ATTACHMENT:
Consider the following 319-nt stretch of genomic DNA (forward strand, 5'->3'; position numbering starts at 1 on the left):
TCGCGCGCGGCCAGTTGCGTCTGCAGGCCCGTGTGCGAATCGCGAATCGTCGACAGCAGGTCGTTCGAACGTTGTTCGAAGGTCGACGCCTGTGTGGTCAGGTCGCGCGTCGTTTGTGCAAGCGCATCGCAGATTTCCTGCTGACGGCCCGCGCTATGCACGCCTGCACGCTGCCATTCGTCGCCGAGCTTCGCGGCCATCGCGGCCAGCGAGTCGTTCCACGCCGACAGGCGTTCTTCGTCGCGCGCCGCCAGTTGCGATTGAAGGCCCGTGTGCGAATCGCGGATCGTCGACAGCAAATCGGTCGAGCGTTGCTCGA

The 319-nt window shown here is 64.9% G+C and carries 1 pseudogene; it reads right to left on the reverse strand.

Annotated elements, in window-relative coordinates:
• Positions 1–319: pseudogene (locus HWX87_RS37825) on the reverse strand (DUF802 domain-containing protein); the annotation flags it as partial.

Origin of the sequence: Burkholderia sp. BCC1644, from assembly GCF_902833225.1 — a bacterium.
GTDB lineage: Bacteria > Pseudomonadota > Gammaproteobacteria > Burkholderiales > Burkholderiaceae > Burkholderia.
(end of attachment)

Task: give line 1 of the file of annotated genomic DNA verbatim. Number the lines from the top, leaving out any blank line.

Consider the following 319-nt stretch of genomic DNA (forward strand, 5'->3'; position numbering starts at 1 on the left):